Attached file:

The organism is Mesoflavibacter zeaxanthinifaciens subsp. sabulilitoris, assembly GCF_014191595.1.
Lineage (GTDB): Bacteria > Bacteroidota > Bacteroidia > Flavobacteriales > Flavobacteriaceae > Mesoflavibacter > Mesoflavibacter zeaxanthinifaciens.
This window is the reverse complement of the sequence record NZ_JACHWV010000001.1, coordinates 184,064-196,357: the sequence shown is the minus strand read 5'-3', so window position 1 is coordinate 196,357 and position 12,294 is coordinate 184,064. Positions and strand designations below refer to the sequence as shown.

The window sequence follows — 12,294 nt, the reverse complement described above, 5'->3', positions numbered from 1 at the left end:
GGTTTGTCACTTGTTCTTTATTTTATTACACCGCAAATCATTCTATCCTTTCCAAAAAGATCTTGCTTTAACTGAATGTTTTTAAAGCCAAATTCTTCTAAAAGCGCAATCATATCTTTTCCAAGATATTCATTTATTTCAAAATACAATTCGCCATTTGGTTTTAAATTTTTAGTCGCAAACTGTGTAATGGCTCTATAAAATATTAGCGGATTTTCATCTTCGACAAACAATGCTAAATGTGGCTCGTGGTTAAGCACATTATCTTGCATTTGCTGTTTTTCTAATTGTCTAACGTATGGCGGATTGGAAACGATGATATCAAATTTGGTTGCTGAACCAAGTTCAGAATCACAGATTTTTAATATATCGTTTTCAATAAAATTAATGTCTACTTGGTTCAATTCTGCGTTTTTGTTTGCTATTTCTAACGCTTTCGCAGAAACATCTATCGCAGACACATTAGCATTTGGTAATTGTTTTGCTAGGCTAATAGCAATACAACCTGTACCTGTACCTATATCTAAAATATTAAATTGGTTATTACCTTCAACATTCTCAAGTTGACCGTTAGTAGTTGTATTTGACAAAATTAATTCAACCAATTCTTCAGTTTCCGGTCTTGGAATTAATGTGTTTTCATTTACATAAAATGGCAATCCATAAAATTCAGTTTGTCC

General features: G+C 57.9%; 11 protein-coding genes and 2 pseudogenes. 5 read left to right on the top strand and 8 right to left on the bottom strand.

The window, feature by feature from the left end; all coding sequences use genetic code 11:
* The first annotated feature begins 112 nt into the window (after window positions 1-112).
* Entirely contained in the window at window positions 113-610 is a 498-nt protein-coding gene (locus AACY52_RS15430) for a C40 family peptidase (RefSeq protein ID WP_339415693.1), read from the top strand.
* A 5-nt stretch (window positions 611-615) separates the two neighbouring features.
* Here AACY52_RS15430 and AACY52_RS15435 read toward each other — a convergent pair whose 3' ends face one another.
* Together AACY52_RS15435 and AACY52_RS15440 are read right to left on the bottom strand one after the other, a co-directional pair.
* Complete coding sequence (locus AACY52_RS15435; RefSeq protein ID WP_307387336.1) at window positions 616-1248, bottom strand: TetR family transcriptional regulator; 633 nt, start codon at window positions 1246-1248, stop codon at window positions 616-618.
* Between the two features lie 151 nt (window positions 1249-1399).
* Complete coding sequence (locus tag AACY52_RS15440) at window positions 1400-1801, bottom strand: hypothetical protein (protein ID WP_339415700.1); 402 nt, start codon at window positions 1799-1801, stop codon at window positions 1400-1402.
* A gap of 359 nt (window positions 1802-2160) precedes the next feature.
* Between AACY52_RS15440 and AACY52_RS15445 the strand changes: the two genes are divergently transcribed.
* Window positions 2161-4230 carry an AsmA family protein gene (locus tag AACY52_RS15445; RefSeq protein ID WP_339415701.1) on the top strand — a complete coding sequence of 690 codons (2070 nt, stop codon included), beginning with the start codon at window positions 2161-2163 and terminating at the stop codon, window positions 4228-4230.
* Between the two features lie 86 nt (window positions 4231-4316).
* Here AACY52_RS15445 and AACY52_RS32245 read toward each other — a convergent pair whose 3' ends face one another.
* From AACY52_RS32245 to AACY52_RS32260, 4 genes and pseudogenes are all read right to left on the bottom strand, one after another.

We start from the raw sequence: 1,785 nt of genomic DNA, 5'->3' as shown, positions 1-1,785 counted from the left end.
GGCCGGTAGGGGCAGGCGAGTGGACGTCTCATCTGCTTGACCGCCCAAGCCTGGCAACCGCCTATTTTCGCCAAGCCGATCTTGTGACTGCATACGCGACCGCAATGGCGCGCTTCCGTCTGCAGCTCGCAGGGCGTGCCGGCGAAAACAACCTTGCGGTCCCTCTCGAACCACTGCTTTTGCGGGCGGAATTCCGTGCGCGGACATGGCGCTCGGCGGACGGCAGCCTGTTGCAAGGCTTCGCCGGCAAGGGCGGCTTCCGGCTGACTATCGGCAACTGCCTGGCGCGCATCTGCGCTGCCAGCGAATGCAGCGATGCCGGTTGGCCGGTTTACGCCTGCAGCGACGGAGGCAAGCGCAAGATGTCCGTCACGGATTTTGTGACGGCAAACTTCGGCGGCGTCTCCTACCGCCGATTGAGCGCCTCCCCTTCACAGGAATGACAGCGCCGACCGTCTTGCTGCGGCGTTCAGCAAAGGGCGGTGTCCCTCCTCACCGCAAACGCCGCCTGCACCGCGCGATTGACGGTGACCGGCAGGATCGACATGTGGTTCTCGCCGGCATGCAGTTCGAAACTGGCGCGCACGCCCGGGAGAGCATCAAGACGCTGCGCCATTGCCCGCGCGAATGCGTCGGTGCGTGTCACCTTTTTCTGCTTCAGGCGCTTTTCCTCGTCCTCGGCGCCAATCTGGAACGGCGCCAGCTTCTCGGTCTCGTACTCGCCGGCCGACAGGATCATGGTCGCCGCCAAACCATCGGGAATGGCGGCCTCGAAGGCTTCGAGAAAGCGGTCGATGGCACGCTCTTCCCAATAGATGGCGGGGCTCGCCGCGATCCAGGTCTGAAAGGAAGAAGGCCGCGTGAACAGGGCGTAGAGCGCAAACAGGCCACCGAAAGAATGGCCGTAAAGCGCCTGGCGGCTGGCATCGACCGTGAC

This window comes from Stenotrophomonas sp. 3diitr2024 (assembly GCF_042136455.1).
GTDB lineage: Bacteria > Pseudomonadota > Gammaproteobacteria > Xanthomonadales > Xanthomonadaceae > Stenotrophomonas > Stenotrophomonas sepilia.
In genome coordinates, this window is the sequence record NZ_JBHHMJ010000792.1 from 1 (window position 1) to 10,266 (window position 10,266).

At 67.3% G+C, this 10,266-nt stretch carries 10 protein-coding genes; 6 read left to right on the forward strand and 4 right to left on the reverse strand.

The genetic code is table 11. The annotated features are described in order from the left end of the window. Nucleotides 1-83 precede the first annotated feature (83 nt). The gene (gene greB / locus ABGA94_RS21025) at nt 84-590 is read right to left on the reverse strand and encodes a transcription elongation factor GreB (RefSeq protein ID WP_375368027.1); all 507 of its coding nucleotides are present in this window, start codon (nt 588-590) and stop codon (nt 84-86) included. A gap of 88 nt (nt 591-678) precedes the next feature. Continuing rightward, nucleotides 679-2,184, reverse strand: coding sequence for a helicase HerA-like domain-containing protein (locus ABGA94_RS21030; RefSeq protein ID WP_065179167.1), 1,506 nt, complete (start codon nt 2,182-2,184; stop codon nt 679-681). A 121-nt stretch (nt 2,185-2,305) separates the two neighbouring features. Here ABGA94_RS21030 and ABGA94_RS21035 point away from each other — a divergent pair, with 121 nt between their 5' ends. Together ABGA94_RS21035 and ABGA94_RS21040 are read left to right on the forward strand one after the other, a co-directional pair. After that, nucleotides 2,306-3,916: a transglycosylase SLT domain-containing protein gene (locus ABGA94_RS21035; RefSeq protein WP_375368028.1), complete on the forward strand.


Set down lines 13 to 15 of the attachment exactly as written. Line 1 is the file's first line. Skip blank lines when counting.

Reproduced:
* Complete coding sequence (locus AACY52_RS15435; RefSeq protein ID WP_307387336.1) at window positions 616-1248, bottom strand: TetR family transcriptional regulator; 633 nt, start codon at window positions 1246-1248, stop codon at window positions 616-618.
* Between the two features lie 151 nt (window positions 1249-1399).
* Complete coding sequence (locus tag AACY52_RS15440) at window positions 1400-1801, bottom strand: hypothetical protein (protein ID WP_339415700.1); 402 nt, start codon at window positions 1799-1801, stop codon at window positions 1400-1402.